The Actors’ Gang webpage describes their revival of Adam Simon and Tim
Robbins’ Carnage, A Comedy as a “raucous satire about televangelism and
the state of religion in America,” yet when the original production of Carnage
went to New York in 1989, Frank Rich of the New York Times wrote, “There may
have been a more amateurish work than ”Carnage” on a professional stage in
New York this year, but somehow the gods spared me from seeing it.”

This is precisely the kind of negativity that attempts to
avoid. After all, our motto/goal is “emphasizing the positive in Los Angeles
theater,” a pledge which I usually find easy to uphold.  For many reasons
(which I have enumerated on our FAQs page), I end up recommending about
85% of what I see each year. Still, when I think back over the past four years of
playgoing (equaling nearly 1000 visits to the theater), fewer than a dozen
times have I truly wished to be somewhere other than in my theater seat, and
unfortunately one of those times was today.

That’s not to say that there is not prodigious talent involved in Carnage, A
Comedy.  The acting is across the board excellent, though Simon/Robbins’
script does require numerous over-the-top moments. V.J. Foster, as
televangelist Cotton Slocum gives the kind of dynamic (to the point of
physical exhaustion) performances that wins awards, and his younger
counterpart, handsome Justin Zsebe as Tack, is intensity and commitment
personified, even as his seemingly endless act two rant proves excruciating to
sit through. Stephanie Carrie, as Dot, the voice of reason, is cute, charming,
and touching, in a role that never once grates.

Act 1 is a fairly lighthearted satire on televangelism with occasional funny

•        Cotton teaching Tack how to “sell it” though effective timing: “The Lord,
2, 3, 4, 5, moves in mysterious ways, 6, 7, 8, 9.”

•        Bouffant blonde wigged Donna Jo Thorndale as Tammy Faye-inspired
Tipper Slocum trying to raise money for a children’s cancer hospital by asking
viewers to support “those soon-to-be angels.”

•        Chris Schultz as right wing extremist Ralph telling wife Dot, “He’s in my
house. I have a constitutional right to shoot him.”

•        Cotton, after a rap gospel number entitled “Go For The Gold,” adlibbing
“I think we’re gonna call that ‘Hip Hope.’”

•        Sugar sweet Pristeena (Lindsley Allen) telling puppet Foo Foo that drugs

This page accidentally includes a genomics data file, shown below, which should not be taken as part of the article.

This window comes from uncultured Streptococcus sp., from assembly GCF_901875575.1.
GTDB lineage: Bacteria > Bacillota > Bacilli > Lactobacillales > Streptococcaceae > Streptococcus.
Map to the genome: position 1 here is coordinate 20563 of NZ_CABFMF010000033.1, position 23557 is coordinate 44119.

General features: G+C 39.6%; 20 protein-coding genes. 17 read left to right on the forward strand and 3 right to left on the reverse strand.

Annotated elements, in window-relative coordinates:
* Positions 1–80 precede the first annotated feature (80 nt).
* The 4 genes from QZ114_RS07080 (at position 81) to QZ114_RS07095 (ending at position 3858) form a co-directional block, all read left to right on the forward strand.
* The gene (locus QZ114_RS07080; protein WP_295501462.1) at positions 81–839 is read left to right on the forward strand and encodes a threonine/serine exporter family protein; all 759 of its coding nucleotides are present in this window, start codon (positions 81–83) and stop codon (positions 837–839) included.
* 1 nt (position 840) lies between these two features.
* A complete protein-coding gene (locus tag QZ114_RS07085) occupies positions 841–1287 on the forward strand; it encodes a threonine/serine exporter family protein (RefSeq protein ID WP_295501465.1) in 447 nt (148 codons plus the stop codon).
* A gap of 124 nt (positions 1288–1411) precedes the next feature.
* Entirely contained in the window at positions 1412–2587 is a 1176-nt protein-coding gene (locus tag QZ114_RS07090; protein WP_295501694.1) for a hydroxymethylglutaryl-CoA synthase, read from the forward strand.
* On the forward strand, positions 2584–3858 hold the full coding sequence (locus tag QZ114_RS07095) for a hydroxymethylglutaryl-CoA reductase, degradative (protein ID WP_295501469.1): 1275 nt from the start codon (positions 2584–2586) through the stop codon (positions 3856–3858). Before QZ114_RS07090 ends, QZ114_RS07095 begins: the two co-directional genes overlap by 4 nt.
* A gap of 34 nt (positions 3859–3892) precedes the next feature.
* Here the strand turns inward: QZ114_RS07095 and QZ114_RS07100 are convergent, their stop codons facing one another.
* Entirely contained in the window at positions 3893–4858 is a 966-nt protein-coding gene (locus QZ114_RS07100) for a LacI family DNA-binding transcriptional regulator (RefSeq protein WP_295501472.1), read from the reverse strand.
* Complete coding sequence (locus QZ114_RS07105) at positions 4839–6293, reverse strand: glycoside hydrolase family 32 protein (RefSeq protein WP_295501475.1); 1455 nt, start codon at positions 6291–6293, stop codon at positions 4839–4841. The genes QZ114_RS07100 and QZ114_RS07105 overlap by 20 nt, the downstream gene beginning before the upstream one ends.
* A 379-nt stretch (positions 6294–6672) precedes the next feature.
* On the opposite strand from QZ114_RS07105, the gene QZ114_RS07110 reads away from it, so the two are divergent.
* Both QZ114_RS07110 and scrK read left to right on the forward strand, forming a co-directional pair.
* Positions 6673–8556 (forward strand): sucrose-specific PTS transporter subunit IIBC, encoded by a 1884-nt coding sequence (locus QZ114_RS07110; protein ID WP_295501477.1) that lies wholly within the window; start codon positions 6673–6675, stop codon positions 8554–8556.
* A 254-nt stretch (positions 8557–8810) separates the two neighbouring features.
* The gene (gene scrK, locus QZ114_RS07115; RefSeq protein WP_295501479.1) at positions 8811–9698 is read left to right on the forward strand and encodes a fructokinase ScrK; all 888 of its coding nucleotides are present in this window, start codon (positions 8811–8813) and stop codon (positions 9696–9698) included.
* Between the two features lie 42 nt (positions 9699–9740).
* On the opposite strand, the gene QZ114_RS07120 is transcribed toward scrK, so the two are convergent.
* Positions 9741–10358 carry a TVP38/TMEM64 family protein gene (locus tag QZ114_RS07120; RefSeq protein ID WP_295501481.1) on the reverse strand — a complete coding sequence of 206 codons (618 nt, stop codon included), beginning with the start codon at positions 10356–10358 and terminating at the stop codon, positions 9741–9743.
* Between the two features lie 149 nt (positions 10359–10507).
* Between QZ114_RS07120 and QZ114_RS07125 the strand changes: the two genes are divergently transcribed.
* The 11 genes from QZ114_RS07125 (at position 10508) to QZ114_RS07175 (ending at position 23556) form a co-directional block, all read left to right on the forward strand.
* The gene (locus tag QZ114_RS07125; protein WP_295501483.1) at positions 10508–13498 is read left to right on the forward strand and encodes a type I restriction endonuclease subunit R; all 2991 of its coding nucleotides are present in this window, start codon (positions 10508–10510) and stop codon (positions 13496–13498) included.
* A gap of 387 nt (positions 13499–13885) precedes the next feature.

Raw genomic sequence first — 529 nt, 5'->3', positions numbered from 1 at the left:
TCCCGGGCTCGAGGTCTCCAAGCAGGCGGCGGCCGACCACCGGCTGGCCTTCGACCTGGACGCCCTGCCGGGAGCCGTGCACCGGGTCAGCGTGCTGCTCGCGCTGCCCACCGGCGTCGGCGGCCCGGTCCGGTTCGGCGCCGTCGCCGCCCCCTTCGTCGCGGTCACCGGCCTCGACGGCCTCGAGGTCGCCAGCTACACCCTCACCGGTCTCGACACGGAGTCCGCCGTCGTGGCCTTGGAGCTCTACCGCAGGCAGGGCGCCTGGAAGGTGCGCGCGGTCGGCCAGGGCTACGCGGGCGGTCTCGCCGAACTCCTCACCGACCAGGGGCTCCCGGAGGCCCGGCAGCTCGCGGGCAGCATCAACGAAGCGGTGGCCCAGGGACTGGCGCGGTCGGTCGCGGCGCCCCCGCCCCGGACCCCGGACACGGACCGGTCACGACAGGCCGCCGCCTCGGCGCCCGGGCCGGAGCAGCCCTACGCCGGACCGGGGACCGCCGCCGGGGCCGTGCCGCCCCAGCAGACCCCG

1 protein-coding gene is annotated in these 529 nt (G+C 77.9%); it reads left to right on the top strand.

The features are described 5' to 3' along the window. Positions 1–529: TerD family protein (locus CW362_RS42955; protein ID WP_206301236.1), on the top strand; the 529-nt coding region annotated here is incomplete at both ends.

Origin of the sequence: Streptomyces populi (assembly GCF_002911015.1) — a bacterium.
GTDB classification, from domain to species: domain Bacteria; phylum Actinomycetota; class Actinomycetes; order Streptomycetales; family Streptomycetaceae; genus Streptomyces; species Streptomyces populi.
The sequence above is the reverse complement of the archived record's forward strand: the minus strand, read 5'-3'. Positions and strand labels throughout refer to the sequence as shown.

and alcohol are “Satan’s poo.”

Still, in my own case at least, the pretty much plotless first act ended up to be
mostly a bore, I’m sorry to say.

Then, came the post-apocalyptic second act, which neither I nor the friend I
attended with could make heads or tails of, and which includes two painfully
long monologs, one by Cotton in breakdown-ready crisis of faith mode, the
second Tack’s above-mentioned rant.

Only a handful of times have I kept wishing that a show would end, and one of
them was today.

The talented actors/director/musicians/desingers involved in Carnage, A
Comedy have done faultless work.  Director Beth F. Milles has brought Simon
and Robbins’ vision to vivid life. Sibyl Wickersheimer’s set is simple and stark, but
appropriate. Alix Hester’s costumes are colorful and imaginative in act 1, stark
but imaginative in act 2.  Excellent background music and accompaniment
for the play’s three original songs are provided by music director Cameron Dye,
with Sandro Mastrobuono and Chris Schultz completing the excellent three-
piece ensemble. Best of all are John Zalewski’s detailed sound design and
Francois-Pierre Couture’s equally rich lighting.   Still, in the immortal words of the
Bard, “the play’s the thing,” and Carnage, A Comedy was not my thing at all, a
theatrical experiment which failed to interest me.

There will certainly be people (theatergoers and critics alike) who will rave
about this production. Though today’s audience’s response seemed muted
at best, there were a number of bravos at curtain calls.

In the final analysis, Carnage, A Comedy is simply not my cup of tea, though I
have nothing but praise for the work/commitment/talent of the actors,
director, musicians, and designers.

Ivy Substation, 9070 Venice Boulevard, Culver City

–Steven Stanley
February 3, 2008
Photos: Jean-Louis Darville

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